Posted by Tim Stobbs on May 3, 2012
Isn’t it funny how something to me is so incredibly obvious that I almost laugh out loud when I read the following comment from Nelson over at Financial Uproar.
But, I’d like to see less of the psychology behind why you want to retire early and more of the specifics of what you’re actually doing. How do you achieve such a high savings rate?
Um, I hate to give circular answer, but how can you achieve a high savings rate…see the obsession with psychology. Really that is the reason, but perhaps I should explain that a little better.
My current saving rate is about 50% if you ignore my highly inflated and accelerated mortgage payments, if you include those it jumps up towards 75% of my take home pay. Yes, it’s a HUGE number. That comes about from two main reasons. First off with all income sources my wife and I earn about $110,000/year, so start with a higher income and then do some good tax planning to keep most of it. Then second don’t spend that income, instead get a low set of expenses that are perfectly balanced to your particular needs and wants so I feel just as content as many people who spend double what I do. How?
Ah, now we are into the psychology part of the answer. Being somewhat obsessed with psychology of happiness and spending I’m actually aware of how people can spend money like water and not be happy. We buy things on impulse, we treat ourselves (because we deserve it), we lust over the latest movie or gadget or shoes or (…insert obsession of choice here…) but we still aren’t happy and go buy more. The main difference is I know what I need to buy to be happy and what won’t make me happy. Now what works for me won’t work for you so you have listen to your own subconscious, but here are some general hints.
1) Buy Experience over Stuff. New hardwood floor or that kitchen reno won’t bring lasting happiness, in all likely hood it will turn into your new baseline in under a month. Then the happiness is gone. So save up for a trip instead, you likely will be more happy with your memories than the new floor. (Or in my case next year…do both. As I said these are hints, not rules, you can break them.)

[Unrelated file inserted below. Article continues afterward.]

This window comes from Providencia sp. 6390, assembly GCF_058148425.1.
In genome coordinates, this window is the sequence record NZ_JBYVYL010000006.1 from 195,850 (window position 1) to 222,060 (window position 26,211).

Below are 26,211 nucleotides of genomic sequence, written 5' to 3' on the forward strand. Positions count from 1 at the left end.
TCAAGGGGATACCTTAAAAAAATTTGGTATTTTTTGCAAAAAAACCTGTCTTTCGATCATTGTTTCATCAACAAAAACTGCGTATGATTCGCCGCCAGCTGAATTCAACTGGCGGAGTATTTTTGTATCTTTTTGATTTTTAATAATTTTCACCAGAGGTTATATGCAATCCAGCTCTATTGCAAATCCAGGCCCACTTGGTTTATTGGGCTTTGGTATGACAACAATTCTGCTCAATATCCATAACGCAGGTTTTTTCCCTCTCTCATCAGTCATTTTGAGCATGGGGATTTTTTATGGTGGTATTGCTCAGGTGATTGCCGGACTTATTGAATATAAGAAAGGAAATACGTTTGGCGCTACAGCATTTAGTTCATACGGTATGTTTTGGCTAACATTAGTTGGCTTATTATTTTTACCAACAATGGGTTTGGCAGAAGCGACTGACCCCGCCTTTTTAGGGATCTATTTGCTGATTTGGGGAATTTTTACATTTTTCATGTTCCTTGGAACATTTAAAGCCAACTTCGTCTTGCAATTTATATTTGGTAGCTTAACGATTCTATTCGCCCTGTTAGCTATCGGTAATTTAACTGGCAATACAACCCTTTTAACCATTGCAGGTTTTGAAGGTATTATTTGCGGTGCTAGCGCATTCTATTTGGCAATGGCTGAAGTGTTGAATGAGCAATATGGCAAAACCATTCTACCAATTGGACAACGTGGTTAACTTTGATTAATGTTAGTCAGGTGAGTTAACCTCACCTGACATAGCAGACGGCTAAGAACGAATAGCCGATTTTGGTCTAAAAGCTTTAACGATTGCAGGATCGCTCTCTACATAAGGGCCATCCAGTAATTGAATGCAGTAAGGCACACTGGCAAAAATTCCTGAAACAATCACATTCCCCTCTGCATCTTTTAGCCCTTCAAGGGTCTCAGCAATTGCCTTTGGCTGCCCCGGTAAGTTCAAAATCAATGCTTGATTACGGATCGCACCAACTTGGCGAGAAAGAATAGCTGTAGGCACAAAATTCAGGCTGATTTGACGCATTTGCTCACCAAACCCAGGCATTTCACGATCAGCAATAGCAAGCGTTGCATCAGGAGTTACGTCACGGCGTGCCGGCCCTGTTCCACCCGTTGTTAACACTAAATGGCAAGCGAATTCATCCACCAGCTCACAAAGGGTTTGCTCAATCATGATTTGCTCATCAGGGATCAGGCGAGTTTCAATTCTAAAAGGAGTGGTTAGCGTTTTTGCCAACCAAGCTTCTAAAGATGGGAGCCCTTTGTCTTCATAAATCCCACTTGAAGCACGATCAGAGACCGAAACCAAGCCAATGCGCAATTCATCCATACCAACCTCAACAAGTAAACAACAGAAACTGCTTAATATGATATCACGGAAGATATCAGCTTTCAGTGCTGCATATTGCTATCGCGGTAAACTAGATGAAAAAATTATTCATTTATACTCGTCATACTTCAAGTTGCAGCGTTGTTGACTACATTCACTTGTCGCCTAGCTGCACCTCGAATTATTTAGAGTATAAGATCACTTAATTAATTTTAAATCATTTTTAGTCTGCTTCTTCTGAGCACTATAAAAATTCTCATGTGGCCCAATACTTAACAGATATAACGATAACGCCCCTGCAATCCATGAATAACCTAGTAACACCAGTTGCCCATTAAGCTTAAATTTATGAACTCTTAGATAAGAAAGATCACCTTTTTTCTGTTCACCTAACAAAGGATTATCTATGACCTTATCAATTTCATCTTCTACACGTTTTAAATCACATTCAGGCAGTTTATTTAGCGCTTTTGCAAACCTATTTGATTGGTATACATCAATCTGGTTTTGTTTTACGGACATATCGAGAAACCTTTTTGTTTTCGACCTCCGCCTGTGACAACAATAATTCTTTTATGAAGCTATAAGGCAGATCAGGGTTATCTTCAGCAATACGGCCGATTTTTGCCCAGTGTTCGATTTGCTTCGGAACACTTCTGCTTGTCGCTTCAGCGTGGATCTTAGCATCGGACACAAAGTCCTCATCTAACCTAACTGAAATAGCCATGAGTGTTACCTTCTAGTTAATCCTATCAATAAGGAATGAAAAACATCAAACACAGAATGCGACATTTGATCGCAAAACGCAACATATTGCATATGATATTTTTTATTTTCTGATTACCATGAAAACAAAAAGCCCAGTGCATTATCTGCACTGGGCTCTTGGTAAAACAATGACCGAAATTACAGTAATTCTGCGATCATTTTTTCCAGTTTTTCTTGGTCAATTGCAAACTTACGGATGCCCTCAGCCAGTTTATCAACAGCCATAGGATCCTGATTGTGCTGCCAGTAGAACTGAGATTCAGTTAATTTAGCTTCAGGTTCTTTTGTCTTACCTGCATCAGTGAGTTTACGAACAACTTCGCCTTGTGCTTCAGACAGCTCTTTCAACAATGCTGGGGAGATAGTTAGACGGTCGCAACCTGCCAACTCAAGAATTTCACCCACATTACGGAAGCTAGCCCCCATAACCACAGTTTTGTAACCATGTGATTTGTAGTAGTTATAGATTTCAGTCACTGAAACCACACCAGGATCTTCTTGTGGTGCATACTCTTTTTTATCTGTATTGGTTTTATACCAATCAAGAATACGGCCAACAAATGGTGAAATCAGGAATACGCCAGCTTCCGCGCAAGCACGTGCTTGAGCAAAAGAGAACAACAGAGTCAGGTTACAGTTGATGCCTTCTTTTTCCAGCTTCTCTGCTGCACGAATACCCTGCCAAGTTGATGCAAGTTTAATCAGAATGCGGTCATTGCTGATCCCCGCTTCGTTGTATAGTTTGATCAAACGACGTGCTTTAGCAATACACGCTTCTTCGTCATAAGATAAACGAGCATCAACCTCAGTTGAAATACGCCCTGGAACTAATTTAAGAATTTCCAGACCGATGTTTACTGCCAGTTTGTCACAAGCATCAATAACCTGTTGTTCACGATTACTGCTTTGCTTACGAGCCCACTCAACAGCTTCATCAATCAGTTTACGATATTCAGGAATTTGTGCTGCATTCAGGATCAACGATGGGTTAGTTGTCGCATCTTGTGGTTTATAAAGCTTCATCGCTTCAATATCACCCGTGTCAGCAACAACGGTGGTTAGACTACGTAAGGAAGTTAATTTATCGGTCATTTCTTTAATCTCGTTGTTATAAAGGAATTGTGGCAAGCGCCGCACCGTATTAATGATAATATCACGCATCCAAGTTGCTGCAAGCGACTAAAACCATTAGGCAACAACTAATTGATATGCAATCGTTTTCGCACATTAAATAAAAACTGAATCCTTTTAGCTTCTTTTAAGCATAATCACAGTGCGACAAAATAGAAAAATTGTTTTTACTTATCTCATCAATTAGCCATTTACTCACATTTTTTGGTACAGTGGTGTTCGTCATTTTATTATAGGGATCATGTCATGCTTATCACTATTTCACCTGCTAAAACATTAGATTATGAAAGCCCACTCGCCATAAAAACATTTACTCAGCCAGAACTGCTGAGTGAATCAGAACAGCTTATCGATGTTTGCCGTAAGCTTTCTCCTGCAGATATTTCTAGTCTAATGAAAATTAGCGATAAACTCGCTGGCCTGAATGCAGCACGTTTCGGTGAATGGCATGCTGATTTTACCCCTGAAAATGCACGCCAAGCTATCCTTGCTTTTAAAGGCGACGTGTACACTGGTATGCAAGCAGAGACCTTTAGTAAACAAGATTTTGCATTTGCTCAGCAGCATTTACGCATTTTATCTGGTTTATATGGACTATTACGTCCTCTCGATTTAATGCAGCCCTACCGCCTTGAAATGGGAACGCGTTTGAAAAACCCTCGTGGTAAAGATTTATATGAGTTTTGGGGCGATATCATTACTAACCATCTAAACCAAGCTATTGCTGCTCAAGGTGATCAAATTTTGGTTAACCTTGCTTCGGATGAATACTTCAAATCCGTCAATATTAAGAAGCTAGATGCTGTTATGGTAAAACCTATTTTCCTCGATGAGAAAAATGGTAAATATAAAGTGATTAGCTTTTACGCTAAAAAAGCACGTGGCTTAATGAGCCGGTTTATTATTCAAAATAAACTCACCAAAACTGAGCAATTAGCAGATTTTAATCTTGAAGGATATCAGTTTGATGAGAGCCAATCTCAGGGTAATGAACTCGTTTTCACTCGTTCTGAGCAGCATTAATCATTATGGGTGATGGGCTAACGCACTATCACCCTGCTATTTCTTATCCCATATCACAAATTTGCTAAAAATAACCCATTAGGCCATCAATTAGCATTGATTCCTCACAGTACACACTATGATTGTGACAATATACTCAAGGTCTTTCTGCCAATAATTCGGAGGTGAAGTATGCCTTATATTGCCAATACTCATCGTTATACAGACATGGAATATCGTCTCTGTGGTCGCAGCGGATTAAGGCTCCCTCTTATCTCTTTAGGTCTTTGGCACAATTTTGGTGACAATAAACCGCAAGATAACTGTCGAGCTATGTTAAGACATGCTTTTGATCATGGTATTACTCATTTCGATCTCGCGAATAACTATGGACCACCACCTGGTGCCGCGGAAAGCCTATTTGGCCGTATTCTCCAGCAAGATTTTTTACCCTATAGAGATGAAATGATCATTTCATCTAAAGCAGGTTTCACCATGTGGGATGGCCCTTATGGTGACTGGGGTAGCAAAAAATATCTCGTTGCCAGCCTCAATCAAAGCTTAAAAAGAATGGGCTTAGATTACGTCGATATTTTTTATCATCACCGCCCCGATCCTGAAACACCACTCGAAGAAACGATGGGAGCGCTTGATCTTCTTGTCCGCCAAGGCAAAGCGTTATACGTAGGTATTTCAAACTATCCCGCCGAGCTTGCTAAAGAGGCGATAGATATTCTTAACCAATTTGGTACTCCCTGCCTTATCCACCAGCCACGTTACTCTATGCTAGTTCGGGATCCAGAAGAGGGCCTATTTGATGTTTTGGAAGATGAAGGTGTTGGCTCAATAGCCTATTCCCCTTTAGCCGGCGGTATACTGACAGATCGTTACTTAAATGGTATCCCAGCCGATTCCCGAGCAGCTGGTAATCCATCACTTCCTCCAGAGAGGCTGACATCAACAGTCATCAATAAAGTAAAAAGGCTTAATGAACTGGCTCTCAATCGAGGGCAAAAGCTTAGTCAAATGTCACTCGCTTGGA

2) Delay Buying Things. Well most people understand that not buying on credit is a good thing, since you save the interest cost. What we often don’t know is the lusting after your purchase prior to getting it can bring just as much happiness as buying the object. So even when I could just pay cash for something, I tend to save up for it. Why? To drag out the happiness and make sure I buy the right thing. So more often than not I don’t screw up and instead I buy the right thing for my wants and I’m more satisfied with my spending.
3) Focus on Equal Outcomes. I tend to really like to watch movies, but I’m often just about 3 to 6 months behind what came out in cinemas. Why? I realized I really don’t care when something was released, when I get around to watching it. So yes I do hit up the cinema, but only like once or twice a year for the movie that I’m REALLY WANT TO SEE. Otherwise, I hit up the library or Netflix to feed my habit. I focus on the equal outcome for me: I just want to watch the movie, I don’t care about where that much. So I spend like a fraction of what others would for a similar movie habit.
There are obviously more tricks, but that should get you started on why I have a high savings rate. I focus on what matters most to me and screw what other people think. I am the Joneses of my life, so I don’ t have to keep up with anyone.